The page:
We carry a large selection of wine bottle corks, screw caps, stoppers, and closures so you can seal your wine bottles any way you choose. Which cork should you use? While the answer can seem complicated, it comes down to this simple question: How long you want to age your wine? For short term wine aging (3-6 months) a #7 cork will work well. For medium term wine aging (up to 9 months) a #8 cork will do the trick. If you are trying to build a large and diverse wine cellar, we suggest using #9 corks. This will allow for long term aging (9 months or more). Please note that using a #9 cork will require the use of a compression corker. We recommend making an investment in one of our floor corker options. While they are a little more expensive, they pay huge dividends in time saved and ease of use on bottling day.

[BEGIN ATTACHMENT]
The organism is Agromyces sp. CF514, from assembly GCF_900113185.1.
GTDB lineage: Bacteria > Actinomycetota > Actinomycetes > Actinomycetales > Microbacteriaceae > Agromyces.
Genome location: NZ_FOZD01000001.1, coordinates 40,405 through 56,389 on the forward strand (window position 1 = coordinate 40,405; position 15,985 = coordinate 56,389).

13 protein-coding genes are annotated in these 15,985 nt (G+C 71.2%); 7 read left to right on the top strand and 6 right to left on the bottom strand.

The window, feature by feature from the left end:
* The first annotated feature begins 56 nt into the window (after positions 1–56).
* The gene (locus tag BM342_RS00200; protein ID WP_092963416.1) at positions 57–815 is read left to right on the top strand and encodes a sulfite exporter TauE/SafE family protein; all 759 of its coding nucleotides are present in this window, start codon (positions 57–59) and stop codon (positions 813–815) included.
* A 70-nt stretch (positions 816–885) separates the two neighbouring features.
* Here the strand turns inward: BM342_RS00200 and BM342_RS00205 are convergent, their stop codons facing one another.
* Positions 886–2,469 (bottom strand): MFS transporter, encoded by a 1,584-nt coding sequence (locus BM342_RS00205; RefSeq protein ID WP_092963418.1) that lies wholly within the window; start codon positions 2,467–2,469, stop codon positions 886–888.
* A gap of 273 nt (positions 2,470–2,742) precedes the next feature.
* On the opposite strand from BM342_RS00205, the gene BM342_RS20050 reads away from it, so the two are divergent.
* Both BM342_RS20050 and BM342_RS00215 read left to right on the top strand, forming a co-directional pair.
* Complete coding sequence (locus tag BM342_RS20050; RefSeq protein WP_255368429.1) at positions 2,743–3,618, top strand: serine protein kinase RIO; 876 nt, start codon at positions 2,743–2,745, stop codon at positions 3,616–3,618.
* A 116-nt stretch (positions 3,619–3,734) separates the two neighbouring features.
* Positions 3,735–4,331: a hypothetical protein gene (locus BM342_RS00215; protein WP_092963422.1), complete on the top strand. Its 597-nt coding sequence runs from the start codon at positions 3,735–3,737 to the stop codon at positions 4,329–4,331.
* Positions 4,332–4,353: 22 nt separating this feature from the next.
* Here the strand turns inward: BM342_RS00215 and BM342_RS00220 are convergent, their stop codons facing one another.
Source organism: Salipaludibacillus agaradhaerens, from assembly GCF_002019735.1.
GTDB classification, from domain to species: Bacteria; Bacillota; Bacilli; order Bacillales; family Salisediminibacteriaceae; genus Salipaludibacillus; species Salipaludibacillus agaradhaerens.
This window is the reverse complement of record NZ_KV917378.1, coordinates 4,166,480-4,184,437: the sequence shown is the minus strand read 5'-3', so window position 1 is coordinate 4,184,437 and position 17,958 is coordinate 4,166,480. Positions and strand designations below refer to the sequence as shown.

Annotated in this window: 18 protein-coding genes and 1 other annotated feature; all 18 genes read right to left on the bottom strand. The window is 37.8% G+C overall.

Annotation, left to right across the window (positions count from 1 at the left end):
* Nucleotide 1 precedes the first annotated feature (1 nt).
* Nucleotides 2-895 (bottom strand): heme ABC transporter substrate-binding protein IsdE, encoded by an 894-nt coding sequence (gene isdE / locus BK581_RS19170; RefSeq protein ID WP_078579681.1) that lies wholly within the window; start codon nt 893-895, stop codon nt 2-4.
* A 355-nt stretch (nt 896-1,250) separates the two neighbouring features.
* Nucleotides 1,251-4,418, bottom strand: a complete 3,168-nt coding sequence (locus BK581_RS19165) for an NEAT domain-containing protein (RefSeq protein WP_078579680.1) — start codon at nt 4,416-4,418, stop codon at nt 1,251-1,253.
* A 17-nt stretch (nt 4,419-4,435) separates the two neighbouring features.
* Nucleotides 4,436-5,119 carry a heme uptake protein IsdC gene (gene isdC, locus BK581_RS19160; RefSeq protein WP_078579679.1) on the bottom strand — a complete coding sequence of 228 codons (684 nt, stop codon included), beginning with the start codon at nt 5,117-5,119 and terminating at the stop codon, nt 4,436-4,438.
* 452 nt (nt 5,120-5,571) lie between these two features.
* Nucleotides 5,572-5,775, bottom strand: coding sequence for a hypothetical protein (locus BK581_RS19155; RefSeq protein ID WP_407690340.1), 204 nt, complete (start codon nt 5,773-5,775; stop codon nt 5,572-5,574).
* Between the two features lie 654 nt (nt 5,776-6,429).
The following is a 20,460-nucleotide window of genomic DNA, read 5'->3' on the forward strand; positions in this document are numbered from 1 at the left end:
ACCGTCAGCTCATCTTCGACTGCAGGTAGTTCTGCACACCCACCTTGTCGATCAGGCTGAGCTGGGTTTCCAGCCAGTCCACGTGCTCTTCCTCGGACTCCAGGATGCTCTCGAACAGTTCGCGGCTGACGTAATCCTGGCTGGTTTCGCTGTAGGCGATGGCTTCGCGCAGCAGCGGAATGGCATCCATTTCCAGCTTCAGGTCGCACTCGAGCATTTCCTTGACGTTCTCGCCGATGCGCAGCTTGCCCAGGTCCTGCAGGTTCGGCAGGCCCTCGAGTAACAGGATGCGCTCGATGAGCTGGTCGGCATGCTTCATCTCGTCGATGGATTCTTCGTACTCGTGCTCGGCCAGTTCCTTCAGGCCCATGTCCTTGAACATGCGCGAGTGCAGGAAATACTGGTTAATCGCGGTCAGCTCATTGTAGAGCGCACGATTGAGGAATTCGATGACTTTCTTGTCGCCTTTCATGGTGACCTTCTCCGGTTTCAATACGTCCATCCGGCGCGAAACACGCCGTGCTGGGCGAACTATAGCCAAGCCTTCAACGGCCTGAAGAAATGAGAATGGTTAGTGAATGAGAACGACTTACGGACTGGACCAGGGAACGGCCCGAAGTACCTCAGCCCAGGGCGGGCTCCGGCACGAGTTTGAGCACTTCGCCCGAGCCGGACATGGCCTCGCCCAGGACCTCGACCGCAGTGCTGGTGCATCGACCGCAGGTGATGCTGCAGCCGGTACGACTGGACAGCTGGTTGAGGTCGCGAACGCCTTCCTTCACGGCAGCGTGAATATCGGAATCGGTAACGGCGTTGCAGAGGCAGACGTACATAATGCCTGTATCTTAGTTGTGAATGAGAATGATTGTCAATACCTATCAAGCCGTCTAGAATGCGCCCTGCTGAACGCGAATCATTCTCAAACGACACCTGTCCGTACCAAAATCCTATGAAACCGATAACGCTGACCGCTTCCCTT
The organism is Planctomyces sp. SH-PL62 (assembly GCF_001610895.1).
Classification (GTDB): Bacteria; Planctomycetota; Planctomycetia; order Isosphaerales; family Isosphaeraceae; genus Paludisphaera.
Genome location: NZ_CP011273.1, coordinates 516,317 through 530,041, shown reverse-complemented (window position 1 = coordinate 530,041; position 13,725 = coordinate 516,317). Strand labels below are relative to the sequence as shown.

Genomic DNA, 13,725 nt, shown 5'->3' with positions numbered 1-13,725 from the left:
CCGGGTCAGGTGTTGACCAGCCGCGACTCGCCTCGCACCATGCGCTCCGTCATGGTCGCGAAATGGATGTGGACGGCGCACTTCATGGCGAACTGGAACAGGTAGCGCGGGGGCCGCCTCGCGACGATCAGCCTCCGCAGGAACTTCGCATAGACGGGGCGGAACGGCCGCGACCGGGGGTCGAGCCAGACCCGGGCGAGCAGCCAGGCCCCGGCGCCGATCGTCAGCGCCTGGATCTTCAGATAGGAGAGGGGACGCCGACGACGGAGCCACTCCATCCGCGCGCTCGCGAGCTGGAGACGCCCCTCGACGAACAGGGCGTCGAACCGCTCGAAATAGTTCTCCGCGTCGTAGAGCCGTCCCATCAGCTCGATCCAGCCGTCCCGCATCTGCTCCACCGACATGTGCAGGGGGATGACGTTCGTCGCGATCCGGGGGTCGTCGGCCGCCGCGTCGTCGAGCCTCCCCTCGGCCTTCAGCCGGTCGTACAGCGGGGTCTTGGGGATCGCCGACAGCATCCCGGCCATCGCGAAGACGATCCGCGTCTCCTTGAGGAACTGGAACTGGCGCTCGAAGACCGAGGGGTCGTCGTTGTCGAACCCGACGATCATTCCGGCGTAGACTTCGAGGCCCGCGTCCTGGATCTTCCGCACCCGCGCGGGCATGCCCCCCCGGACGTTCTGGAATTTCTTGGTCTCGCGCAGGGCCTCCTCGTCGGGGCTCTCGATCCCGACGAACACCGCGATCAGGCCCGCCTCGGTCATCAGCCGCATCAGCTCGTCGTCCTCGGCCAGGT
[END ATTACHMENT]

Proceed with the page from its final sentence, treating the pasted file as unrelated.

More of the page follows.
Find our full line of Wine Corks here.
8275 - 30 count
Customer ReviewsWrite a review
Yes, they do the job well.
They fit in the bottle well and don’t seem to leak. They also make a nice popping sound when you pull them out. These aren’t made from a solid piece of cork, but from a lot of tiny pieces glued together. The other kind are much more expensive and impossible to find for the home vintner. They will work well for a couple of years, but will eventually need to be replaced if you don’t drink your wine within 2 years. That doesn’t seem to be much of a problem for my wine, so I’m happy to use them. Enjoy!
Easy to use and they are of good quality. Easy to uncork too. Cheers!
Master Vintner® #9 Wine Corks 15/16" x 1 1/2" - 30, 100, 1000 ct.
I have used up my first 100. Ready to order again. None failed with my big red floor corker. Decided not to reorder since the shipping for a few ounces of cork cost more than the item. Had to go elsewhere.